Be honest. After a long week of classes and midterms, have you ever sat down to watch multiple seasons of a TV show overnight?
If you have, you are not the only one. A recent survey has shown that 61 percent of TV watchers routinely binge watch. More relevant, young people, especially college students operating on irregular schedules, increasingly consume television in larger volumes over a smaller period of time (or “binge watch”) rather than watch weekly shows on a traditional TV set.
Binge watching is quickly becoming the new mode of TV consumption, but we should be wary of the future it beckons. Binge watching not only harms our psychological and physical health, but also reveals a disturbing modern desire to escape from our realities.
The drastic shift towards binge watching has been a consequence of the changing medium by which young people watch TV today. 100 million Americans view online videos everyday and, among the youth, there has been a steady downward trend against watching TV on physical TV sets. The move towards online video has increased the rates of binge watching among the youth.
Intuitively, this makes sense. New online platforms lend themselves to binge watching. The user has complete control over which episodes to watch and at what frequency. Companies like Netflix even design their online user interface to be “binge-friendly.” For example, timers automatically start the next episode, requiring the viewer to make an effort to stop watching. Moreover, “Netflix exclusives” like “House of Cards” and “Orange is the New Black” release whole seasons of shows at once and are only available online through Netflix.
The shift towards this new format of online binge watching makes TV especially deleterious to one’s health. Adults who consume TV in excess of 3 hours per day double their chance of a premature death. This is largely due to the fact that remaining stagnant for long periods of time increases the risk of chronic disease, such as diabetes, heart disease, obesity and cancer. Such health effects persist even with regular exercise. Students may be inadvertently shortening their lifespan by binge watching.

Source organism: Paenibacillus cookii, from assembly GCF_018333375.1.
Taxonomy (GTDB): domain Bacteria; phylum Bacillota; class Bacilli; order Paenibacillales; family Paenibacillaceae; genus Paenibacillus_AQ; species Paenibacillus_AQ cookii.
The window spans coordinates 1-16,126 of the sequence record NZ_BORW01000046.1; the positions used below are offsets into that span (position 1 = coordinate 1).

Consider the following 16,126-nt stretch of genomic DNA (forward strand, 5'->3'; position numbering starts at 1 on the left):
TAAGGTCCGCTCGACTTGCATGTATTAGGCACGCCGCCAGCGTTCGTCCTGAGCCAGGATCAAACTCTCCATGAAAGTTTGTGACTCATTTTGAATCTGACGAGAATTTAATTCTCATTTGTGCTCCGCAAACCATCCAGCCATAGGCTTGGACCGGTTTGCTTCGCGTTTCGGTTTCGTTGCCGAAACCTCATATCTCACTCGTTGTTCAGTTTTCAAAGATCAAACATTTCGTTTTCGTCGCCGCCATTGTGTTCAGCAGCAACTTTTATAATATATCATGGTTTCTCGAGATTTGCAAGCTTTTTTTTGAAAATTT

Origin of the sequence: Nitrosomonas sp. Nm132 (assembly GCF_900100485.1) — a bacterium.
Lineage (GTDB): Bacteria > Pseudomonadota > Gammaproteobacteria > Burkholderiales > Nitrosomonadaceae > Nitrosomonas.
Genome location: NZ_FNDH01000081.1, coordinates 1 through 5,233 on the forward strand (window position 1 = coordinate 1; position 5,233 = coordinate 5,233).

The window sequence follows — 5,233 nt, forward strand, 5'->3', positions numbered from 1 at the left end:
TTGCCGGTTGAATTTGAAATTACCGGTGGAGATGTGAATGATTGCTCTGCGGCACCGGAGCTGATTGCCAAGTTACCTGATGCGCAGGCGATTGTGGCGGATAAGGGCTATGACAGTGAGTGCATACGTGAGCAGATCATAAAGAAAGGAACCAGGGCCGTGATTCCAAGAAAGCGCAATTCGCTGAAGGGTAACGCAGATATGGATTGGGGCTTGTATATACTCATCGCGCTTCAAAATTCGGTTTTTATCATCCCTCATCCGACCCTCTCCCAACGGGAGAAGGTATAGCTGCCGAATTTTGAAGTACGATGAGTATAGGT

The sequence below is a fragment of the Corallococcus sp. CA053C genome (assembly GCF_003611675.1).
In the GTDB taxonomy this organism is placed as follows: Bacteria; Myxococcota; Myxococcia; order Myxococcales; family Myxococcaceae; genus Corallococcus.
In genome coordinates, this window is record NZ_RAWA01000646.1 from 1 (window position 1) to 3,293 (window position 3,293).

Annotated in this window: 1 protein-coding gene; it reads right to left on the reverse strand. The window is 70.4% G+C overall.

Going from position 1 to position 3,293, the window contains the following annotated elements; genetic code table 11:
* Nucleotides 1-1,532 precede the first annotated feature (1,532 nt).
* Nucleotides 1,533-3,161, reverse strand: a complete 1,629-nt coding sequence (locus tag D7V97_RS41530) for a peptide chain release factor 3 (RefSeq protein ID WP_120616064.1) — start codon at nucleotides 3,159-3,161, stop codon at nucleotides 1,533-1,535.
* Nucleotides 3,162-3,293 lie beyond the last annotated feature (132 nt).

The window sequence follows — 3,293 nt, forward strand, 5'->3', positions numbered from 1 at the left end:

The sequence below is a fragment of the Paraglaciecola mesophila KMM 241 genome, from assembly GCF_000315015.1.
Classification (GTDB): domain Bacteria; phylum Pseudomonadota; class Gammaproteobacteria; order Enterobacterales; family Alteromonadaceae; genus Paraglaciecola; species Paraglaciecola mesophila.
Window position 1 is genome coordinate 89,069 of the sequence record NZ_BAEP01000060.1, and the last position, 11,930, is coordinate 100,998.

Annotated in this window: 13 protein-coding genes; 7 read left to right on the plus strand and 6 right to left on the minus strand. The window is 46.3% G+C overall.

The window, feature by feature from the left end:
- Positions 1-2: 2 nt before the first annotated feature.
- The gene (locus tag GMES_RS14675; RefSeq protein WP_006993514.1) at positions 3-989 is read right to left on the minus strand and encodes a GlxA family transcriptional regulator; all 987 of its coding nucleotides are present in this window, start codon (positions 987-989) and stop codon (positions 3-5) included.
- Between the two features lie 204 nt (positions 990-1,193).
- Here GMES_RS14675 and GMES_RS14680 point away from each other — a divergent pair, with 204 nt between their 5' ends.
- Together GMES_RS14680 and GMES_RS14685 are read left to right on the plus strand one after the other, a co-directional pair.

But even more than physical health, students are putting their mental health at risk. Binge watching can develop addictions wherein one cannot stop watching TV even as his or her enjoyment of each additional episode decreases. A term called hedonic adaptation refers to how new things are exciting at first, but become less enjoyable over time. Some psychologists believe that binge watching is an instance of hedonic adaptation, but addicted viewers continue to watch the episodes often out of a desire to feel a sense of closure by finishing a season or a plot line. In fact, the narrative concept of a “cliff hanger” is almost made to make TV shows “bingeable.” It leaves the audience yearning for resolution even if it means trudging through episode after episode.
Furthermore, binge watching is often an isolating and alienating experience that leaves watchers feeling less satisfied at the end. A survey by an entertainment research firm found that 56 percent of binge watchers prefer to watch TV alone and 98 percent of bingers watch at home. As a solitary experience, binge watching increasingly consists of immersing oneself in a virtual reality and closing off real life. Living vicariously through “Friends” episodes becomes the alternative to actually hanging out with friends and engaging in real relationships. As a result, excessive binge watching involves sacrificing the emotional resilience and feelings of sustained happiness that come with having positive social interactions.
But, a deeper and more interesting angle to consider is why we, as college students and young adults, indulge in social seclusion and virtual reality through binge watching. College students often describe binge watching as a “reward” that they get after completing some sort of work, like writing a paper or finishing a problem set. It is frightening that the actions of our daily lives, especially the work that we do as students and employees, drives us to binge. Indeed, we are so disaffected with our daily routines that, to recharge our batteries, we have to escape from our own realities and enter into a fantasy world with excitement and drama.
Consequently, the bigger issue belying the binge epidemic is the following question: Why do we feel unfulfilled by our real lives? Perhaps our daily routine has become mundane and robotic. Perhaps we are burned out from work. Perhaps we want to feel happy, sad, or just feel something. Perhaps we want to discover a sense of purpose and we do so vicariously through glorified TV characters. Regardless of what it is, I urge us to make changes in our real lives rather than relying on short-term TV highs.
Contact Neil Chaudhary at neilaman ‘at’ stanford.edu.